Feeds

Botnet buries commands in image files

Stego backdoor hub

Internet Security Threat Report 2014

Security researchers have identified a botnet that borrows an idea from steganography by burying commands in jpg images.

The DlKhora botnet, which is primarily geared towards downloading other strains of malware, encodes instructions so that the command and control server appears to be serving up image files, SecureWorks reports.

The server sets the HTTP Content-Type header to “image/jpeg” and prefaces the bot commands with a fake 32-byte JPEG header. The bot checks if the header matches and decodes the rest of the response to retrieve its commands. The commands are encoded using a single byte XOR with 0×4.

The botnet makes no attempt to pad files such that they resemble genuine image files, a factor that marks the servers used by DlKhora out for detection. Malware installed by the botnet agent, as identified by SecureWorks to date, largely consists of ad hijacking nuisances.

Hackers need a method for passing instructions to the Trojan of compromised machines that form part of zombie (botnet) networks. IRC channels used to be the preferred venue for command and control channel but recently this has changed with miscreants experimented with different control channels such as Google Groups, Twitter and now "image" servers. ®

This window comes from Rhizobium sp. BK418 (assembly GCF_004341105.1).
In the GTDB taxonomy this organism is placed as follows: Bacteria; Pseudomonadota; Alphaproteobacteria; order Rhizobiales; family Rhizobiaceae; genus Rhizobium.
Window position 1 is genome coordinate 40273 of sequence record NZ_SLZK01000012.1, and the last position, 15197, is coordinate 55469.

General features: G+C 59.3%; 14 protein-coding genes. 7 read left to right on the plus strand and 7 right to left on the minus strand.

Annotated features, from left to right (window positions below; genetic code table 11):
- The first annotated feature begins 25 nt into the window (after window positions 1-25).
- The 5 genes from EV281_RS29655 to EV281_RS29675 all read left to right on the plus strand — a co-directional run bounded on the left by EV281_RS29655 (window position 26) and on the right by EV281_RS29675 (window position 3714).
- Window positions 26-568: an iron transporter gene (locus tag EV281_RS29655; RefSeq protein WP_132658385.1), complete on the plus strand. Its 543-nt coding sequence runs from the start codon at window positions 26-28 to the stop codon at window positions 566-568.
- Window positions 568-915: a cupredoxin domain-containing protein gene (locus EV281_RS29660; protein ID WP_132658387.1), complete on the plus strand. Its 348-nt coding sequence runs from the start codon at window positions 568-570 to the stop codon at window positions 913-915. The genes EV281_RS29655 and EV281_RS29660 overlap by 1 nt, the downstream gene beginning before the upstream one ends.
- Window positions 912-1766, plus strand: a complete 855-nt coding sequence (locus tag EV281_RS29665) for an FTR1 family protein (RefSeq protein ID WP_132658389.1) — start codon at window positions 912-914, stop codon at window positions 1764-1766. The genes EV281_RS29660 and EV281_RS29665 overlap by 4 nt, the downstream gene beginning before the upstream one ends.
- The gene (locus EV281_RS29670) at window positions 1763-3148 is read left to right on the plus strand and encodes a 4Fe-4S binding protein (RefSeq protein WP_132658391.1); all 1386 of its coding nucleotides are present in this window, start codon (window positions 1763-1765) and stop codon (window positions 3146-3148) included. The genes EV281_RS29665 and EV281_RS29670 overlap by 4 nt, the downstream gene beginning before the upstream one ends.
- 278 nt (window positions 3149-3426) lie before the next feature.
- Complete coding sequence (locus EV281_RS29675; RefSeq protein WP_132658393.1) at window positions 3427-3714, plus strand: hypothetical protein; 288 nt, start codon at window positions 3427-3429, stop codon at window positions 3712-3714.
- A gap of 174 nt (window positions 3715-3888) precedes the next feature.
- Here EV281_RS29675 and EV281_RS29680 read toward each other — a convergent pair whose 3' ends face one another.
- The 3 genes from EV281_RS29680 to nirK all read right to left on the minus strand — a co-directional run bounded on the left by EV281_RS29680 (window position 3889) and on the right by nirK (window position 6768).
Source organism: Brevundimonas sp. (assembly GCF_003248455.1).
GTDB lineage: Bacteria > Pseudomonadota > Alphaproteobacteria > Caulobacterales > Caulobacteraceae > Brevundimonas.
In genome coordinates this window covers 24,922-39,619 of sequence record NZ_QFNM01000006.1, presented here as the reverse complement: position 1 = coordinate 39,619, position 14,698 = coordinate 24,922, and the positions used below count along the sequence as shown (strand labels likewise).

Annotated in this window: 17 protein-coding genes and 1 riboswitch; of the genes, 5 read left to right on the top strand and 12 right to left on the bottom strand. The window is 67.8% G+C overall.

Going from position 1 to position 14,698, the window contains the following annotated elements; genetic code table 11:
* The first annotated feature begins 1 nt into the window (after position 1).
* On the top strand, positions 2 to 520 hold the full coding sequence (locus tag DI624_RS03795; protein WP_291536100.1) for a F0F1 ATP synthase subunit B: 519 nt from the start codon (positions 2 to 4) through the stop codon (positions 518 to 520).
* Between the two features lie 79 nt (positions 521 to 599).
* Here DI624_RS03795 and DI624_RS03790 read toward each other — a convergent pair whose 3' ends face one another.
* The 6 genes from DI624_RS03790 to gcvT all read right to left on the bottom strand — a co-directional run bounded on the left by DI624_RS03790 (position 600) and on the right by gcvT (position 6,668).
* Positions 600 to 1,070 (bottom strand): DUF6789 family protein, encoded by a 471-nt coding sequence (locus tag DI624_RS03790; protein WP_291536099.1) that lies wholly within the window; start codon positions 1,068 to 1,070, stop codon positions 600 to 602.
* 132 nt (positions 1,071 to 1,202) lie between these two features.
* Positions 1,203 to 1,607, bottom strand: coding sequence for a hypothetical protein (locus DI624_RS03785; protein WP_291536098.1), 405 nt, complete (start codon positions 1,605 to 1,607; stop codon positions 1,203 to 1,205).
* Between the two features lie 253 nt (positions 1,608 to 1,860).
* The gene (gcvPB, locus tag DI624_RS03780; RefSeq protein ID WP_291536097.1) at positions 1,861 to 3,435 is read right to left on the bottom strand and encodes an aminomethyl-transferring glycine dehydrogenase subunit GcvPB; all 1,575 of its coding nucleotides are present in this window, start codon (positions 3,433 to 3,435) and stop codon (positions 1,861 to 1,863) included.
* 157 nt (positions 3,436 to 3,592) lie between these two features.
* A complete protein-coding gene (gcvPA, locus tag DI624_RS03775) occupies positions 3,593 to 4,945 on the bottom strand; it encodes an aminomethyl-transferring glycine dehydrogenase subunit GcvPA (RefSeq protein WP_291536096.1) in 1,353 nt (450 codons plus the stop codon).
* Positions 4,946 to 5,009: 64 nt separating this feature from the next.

Internet Security Threat Report 2014

More from The Register

next story
George Clooney, WikiLeaks' lawyer wife hand out burner phones to wedding guests
Day 4: 'News'-papers STILL rammed with Clooney nuptials
Shellshock: 'Larger scale attack' on its way, warn securo-bods
Not just web servers under threat - though TENS of THOUSANDS have been hit
Apple's new iPhone 6 vulnerable to last year's TouchID fingerprint hack
But unsophisticated thieves need not attempt this trick
PEAK IPV4? Global IPv6 traffic is growing, DDoS dying, says Akamai
First time the cache network has seen drop in use of 32-bit-wide IP addresses
Oracle SHELLSHOCKER - data titan lists unpatchables
Database kingpin lists 32 products that can't be patched (yet) as GNU fixes second vuln
Researchers tell black hats: 'YOU'RE SOOO PREDICTABLE'
Want to register that domain? We're way ahead of you.
Stunned by Shellshock Bash bug? Patch all you can – or be punished
UK data watchdog rolls up its sleeves, polishes truncheon
prev story

Whitepapers

Forging a new future with identity relationship management
Learn about ForgeRock's next generation IRM platform and how it is designed to empower CEOS's and enterprises to engage with consumers.
Storage capacity and performance optimization at Mizuno USA
Mizuno USA turn to Tegile storage technology to solve both their SAN and backup issues.
The next step in data security
With recent increased privacy concerns and computers becoming more powerful, the chance of hackers being able to crack smaller-sized RSA keys increases.
Security for virtualized datacentres
Legacy security solutions are inefficient due to the architectural differences between physical and virtual environments.
A strategic approach to identity relationship management
ForgeRock commissioned Forrester to evaluate companies’ IAM practices and requirements when it comes to customer-facing scenarios versus employee-facing ones.